The best Dracula movie to come from Universal is, in my opinion, Robert Siodmak’s Son of Dracula (1943). Lon Chaney drops the ‘Jr’ tag and dons the cloak for the role his father never got to play in this pleasing wartime pot boiler dreamt up by Curt Siodmak with a Screenplay by Eric Taylor.
While the second world war raged on in the real world, Dracula, hiding behind the alias Count Alucard for the first time, visited the quiet seclusion of Louisiana, to romance and marry a young girl (Louise Allbritton), who, like many cinematic Lucy Westenras, is obsessed with death and the more morbid side of life. Dracula is unmasked by the learned Professor Lazlo, a convincing performance by J. Edward Bromberg, a survivor of Transylvania.
Dracula gets to perform most of the tricks that are reported in the novel. He has amazing strength, and, with the aid of John P. Fulton’s cartoon animation, he is able to transform into a bat, but both he, and his new bride, seem to prefer wandering around as a floating mist for most of the time. The Siodmak brothers give the Count his best PR in this film. Never hitting the atmospheric heights of their The Spiral Staircase (1945), the film does carry one or two unpleasant jolts and a couple of rather physical fist fights.
As Dracula, with a thick American accent, powdered temples and pencil moustache, Chaney is serviceable. Obtaining the role through his success as the ill-fated Larry Talbot in The Wolf Man (1941). He would go on to portray the monster in The Ghost of Frankenstein (1942), and Kharis, in the studio’s final three Mummy films. Apparently, his casting as Dracula would cause a rift between himself and the real studio Count, Bela Lugosi, that would boil over when they appeared together in Reginald LeBorg’s, The Black Sleep (1956). LeBorg insisted that they had to be kept apart quite a bit.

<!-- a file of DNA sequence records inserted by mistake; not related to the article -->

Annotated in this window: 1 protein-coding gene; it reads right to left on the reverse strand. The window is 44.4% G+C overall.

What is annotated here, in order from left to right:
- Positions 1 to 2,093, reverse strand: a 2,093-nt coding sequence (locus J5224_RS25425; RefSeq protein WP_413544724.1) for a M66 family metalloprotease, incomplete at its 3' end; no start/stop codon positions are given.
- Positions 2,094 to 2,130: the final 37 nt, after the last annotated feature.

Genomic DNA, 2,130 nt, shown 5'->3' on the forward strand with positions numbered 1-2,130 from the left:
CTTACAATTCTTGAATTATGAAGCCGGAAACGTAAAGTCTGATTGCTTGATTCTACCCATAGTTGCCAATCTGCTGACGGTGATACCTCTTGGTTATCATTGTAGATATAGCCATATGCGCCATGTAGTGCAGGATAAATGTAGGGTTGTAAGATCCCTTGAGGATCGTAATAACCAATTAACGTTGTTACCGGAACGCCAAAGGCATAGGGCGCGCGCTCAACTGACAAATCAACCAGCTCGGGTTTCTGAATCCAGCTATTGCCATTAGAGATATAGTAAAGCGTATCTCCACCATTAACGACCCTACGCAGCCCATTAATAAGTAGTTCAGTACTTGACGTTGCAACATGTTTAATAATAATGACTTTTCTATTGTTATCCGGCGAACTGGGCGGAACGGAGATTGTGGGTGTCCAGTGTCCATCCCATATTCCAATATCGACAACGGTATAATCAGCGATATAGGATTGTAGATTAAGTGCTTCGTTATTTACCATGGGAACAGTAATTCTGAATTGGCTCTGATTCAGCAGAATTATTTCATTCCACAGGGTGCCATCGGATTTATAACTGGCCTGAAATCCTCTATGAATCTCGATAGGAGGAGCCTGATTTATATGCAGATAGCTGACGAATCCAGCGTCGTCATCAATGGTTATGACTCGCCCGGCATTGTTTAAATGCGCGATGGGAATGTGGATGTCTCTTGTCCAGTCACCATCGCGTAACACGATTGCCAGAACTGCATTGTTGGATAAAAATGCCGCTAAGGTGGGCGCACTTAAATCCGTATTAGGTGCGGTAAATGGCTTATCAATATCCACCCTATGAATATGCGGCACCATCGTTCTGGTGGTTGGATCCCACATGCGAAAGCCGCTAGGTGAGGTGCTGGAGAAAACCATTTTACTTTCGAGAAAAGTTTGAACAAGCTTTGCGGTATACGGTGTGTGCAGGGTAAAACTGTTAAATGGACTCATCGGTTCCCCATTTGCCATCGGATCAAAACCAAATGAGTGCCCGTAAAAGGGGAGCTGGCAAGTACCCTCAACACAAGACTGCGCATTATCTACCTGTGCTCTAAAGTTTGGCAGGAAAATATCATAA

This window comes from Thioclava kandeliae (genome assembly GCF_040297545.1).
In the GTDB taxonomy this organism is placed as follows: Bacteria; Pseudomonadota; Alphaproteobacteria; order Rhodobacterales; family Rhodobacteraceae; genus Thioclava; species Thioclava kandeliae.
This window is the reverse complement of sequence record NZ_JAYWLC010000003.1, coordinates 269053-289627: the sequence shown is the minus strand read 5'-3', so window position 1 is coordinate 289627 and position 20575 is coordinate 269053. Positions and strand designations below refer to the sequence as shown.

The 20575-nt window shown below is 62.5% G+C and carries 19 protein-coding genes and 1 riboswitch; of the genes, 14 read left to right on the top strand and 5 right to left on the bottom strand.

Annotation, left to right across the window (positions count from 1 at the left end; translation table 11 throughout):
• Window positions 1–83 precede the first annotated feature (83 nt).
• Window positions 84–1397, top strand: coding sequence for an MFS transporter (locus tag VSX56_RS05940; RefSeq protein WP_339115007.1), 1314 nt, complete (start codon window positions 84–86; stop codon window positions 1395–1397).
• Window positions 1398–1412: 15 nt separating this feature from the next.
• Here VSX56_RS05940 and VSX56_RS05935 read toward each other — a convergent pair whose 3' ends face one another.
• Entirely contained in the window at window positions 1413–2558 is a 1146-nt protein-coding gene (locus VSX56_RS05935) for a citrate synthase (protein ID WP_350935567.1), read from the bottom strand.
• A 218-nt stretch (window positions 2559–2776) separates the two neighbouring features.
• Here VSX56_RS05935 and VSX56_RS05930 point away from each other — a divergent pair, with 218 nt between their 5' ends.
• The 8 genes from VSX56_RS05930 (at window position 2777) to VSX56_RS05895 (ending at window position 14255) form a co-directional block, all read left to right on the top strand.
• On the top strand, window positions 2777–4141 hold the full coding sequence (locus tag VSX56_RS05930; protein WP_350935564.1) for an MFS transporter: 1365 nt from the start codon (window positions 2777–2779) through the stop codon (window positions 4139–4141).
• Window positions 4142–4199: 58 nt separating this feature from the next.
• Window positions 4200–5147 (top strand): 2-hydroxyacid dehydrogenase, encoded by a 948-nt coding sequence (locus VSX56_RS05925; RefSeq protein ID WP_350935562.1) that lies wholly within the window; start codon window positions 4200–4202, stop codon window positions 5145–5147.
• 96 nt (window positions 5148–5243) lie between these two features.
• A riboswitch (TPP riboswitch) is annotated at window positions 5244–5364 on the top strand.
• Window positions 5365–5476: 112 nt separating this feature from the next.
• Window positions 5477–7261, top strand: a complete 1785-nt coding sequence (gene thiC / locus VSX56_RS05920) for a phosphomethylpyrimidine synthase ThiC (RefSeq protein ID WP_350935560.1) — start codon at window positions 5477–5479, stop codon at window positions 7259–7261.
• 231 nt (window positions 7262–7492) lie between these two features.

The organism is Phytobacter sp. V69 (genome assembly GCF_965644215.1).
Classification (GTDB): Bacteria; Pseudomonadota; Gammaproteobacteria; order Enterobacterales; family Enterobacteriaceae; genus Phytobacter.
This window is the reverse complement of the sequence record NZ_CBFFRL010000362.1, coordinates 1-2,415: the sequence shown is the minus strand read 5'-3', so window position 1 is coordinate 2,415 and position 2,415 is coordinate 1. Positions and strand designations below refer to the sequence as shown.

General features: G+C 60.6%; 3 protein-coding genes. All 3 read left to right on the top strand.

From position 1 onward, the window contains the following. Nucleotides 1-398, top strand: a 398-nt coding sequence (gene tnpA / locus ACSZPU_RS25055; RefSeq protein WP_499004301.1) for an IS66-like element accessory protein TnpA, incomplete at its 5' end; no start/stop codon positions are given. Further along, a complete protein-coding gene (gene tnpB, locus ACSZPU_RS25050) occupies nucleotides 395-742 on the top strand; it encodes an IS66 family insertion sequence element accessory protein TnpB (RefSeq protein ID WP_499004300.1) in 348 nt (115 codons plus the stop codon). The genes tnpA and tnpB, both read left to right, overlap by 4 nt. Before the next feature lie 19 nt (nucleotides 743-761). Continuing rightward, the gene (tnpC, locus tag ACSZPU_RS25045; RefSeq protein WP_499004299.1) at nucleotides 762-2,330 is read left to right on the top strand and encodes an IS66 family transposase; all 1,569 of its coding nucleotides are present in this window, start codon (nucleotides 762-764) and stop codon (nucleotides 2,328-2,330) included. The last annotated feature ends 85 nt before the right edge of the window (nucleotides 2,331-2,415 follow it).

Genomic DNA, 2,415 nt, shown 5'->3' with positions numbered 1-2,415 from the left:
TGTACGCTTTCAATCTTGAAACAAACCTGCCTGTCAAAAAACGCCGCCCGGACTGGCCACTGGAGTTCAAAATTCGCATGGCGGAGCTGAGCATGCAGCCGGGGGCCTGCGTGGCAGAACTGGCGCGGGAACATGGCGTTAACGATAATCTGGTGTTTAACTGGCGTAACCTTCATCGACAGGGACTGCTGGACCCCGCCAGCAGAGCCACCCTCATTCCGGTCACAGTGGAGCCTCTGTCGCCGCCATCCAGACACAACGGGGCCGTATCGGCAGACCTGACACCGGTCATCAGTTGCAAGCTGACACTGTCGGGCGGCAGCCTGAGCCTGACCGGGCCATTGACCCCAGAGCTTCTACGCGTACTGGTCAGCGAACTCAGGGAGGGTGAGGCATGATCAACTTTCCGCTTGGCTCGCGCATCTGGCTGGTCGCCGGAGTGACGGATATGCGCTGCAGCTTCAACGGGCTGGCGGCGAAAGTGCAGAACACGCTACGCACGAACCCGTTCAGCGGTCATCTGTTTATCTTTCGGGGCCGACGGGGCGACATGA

Chaney’s Count Dracula is played as a belligerent thug and he suffers deterioration by the sun’s rays, when an irate love rival sets fire to his coffin, after he has totally decimated the family unit. The same prop skeleton would be used in Universal’s next two monster marathons providing quick and cliched death scenes for the next famous face to climb into the distinguished plimsoles.
The Count that prefers a tip of the top hat is John Carradine. Born Richmond Reed Carradine in 1906, he had entered films in 1928, making his horror debut in The Invisible man (1933). I believe that his first Draculoid character shone in John Ford’s classic western Stagecoach (1939), as the deliciously ambiguous gambler, Mr Hatfield. His first official Dracula, going under the guise of Baron Lattos, is wasted in Universal’s monster extravaganzas, House of Frankenstein (1944) and House of Dracula (1945). Carradine, at his own insistence, is the first actor to make himself up to resemble Stoker’s vampire on the screen. His segments, in both films are by far the most interesting. In the first, he is revived by mad scientist, Dr Neimann, played by Boris Karloff, who pulls the stake from his heart and threatens to replace it unless Carradine’s Count serves him (?). Agreeing all too easily, Bram Stoker would have spun wildly in his own grave at this ridiculous plot device, Dracula swings into stately action with Carradine relying on his magnetic, Shakespearian gait and deep-velvet tones to breathe a new kind of life into the Transylvanian dandy. Promising the ladies a new start in a world that is magnified in his jewellery, he is forced to fend for himself when the rhubarbing villagers chase Karloff’s circus of horrors out of town. His coffin is slowing the troupe down and is discarded. Dracula doesn’t make it in time and, like Lon Chaney before him, is destroyed by the sun.
The sequel has Dracula turning up unexplained at the home of Dr Edelmann (Onslow Stevens), even moving his coffin in to ensure his room and board. He is looking for a cure to his bloodletting and hopes the doctor can help him out. Interest in this angle is dropped when Dracula begins his old tricks by romancing a pretty hunchbacked nurse (Martha O‘Driscoll). He infuses the doctor with his own blood and the medic – now transformed into a pastiche of Mr Hyde – takes revenge by exposing him to the sunlight.
At least he was spared the horrors of having to meet Abbott and Costello! Carradine would go on to play Dracula in the silly and unintentionally funny, Billy the Kid versus Dracula (1966), in the vein of a lecherous old man and interpret the role on stage. He is also the first actor to bring the Count to life on television in 1956. Unfortunately, this little gem seems to be as elusive as the Count himself.